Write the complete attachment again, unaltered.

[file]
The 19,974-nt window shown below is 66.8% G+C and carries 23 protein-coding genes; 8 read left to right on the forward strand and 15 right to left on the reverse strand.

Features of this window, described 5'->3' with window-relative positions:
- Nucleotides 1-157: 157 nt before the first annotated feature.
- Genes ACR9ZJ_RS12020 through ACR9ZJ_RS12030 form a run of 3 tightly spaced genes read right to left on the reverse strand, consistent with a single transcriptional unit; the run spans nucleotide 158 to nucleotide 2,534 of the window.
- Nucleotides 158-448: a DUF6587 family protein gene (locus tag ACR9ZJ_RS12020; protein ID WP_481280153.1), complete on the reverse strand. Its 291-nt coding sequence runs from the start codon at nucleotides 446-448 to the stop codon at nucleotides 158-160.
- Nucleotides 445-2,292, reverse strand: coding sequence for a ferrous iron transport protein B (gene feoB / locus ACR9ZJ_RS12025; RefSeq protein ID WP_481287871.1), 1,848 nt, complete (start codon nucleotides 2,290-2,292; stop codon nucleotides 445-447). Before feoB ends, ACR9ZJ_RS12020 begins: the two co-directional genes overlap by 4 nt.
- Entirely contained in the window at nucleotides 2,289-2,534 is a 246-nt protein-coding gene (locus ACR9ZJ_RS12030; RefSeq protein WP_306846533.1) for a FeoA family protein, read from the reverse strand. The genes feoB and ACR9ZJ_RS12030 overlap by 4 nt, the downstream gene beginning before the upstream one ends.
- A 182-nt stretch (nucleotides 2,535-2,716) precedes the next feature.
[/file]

The 19,974-nt window shown below is 66.8% G+C and carries 23 protein-coding genes; 8 read left to right on the forward strand and 15 right to left on the reverse strand.

Features of this window, described 5'->3' with window-relative positions:
- Nucleotides 1-157: 157 nt before the first annotated feature.
- Genes ACR9ZJ_RS12020 through ACR9ZJ_RS12030 form a run of 3 tightly spaced genes read right to left on the reverse strand, consistent with a single transcriptional unit; the run spans nucleotide 158 to nucleotide 2,534 of the window.
- Nucleotides 158-448: a DUF6587 family protein gene (locus tag ACR9ZJ_RS12020; protein ID WP_481280153.1), complete on the reverse strand. Its 291-nt coding sequence runs from the start codon at nucleotides 446-448 to the stop codon at nucleotides 158-160.
- Nucleotides 445-2,292, reverse strand: coding sequence for a ferrous iron transport protein B (gene feoB / locus ACR9ZJ_RS12025; RefSeq protein ID WP_481287871.1), 1,848 nt, complete (start codon nucleotides 2,290-2,292; stop codon nucleotides 445-447). Before feoB ends, ACR9ZJ_RS12020 begins: the two co-directional genes overlap by 4 nt.
- Entirely contained in the window at nucleotides 2,289-2,534 is a 246-nt protein-coding gene (locus ACR9ZJ_RS12030; RefSeq protein WP_306846533.1) for a FeoA family protein, read from the reverse strand. The genes feoB and ACR9ZJ_RS12030 overlap by 4 nt, the downstream gene beginning before the upstream one ends.
- A 182-nt stretch (nucleotides 2,535-2,716) precedes the next feature.